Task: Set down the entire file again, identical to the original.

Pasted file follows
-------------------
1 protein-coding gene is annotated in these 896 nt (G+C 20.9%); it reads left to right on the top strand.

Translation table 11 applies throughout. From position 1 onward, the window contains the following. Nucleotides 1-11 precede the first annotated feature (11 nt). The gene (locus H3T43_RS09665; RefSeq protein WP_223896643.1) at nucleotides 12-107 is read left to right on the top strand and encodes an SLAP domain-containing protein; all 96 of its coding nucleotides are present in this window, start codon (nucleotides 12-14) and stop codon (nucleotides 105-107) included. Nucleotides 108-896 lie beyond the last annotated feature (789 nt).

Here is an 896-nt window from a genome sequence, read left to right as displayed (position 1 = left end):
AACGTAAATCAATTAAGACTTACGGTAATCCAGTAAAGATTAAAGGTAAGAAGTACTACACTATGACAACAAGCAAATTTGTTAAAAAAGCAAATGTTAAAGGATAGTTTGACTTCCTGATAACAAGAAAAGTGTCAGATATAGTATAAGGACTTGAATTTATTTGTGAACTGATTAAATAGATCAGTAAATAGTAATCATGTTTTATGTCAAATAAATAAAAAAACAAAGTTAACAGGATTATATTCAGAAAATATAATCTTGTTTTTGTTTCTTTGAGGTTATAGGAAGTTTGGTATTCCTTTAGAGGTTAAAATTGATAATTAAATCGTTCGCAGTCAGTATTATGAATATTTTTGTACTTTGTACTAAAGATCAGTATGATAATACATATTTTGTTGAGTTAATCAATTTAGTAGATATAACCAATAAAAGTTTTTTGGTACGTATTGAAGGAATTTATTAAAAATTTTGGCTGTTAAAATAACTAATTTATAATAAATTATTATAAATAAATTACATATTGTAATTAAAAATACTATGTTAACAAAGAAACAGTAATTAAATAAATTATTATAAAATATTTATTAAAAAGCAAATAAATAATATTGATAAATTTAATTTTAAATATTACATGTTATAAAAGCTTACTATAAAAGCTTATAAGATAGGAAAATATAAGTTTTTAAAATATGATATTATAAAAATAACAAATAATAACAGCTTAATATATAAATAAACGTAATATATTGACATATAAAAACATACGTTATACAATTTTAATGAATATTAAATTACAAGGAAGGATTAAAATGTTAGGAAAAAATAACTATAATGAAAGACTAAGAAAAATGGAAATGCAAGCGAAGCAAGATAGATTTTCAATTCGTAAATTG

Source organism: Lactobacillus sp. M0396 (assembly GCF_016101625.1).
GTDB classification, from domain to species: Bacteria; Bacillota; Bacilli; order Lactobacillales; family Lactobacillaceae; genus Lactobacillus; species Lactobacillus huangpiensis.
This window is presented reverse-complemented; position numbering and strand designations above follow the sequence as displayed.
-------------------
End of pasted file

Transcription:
1 protein-coding gene is annotated in these 896 nt (G+C 20.9%); it reads left to right on the top strand.

Translation table 11 applies throughout. From position 1 onward, the window contains the following. Nucleotides 1-11 precede the first annotated feature (11 nt). The gene (locus H3T43_RS09665; RefSeq protein WP_223896643.1) at nucleotides 12-107 is read left to right on the top strand and encodes an SLAP domain-containing protein; all 96 of its coding nucleotides are present in this window, start codon (nucleotides 12-14) and stop codon (nucleotides 105-107) included. Nucleotides 108-896 lie beyond the last annotated feature (789 nt).

Here is an 896-nt window from a genome sequence, read left to right as displayed (position 1 = left end):
AACGTAAATCAATTAAGACTTACGGTAATCCAGTAAAGATTAAAGGTAAGAAGTACTACACTATGACAACAAGCAAATTTGTTAAAAAAGCAAATGTTAAAGGATAGTTTGACTTCCTGATAACAAGAAAAGTGTCAGATATAGTATAAGGACTTGAATTTATTTGTGAACTGATTAAATAGATCAGTAAATAGTAATCATGTTTTATGTCAAATAAATAAAAAAACAAAGTTAACAGGATTATATTCAGAAAATATAATCTTGTTTTTGTTTCTTTGAGGTTATAGGAAGTTTGGTATTCCTTTAGAGGTTAAAATTGATAATTAAATCGTTCGCAGTCAGTATTATGAATATTTTTGTACTTTGTACTAAAGATCAGTATGATAATACATATTTTGTTGAGTTAATCAATTTAGTAGATATAACCAATAAAAGTTTTTTGGTACGTATTGAAGGAATTTATTAAAAATTTTGGCTGTTAAAATAACTAATTTATAATAAATTATTATAAATAAATTACATATTGTAATTAAAAATACTATGTTAACAAAGAAACAGTAATTAAATAAATTATTATAAAATATTTATTAAAAAGCAAATAAATAATATTGATAAATTTAATTTTAAATATTACATGTTATAAAAGCTTACTATAAAAGCTTATAAGATAGGAAAATATAAGTTTTTAAAATATGATATTATAAAAATAACAAATAATAACAGCTTAATATATAAATAAACGTAATATATTGACATATAAAAACATACGTTATACAATTTTAATGAATATTAAATTACAAGGAAGGATTAAAATGTTAGGAAAAAATAACTATAATGAAAGACTAAGAAAAATGGAAATGCAAGCGAAGCAAGATAGATTTTCAATTCGTAAATTG

Source organism: Lactobacillus sp. M0396 (assembly GCF_016101625.1).
GTDB classification, from domain to species: Bacteria; Bacillota; Bacilli; order Lactobacillales; family Lactobacillaceae; genus Lactobacillus; species Lactobacillus huangpiensis.
This window is presented reverse-complemented; position numbering and strand designations above follow the sequence as displayed.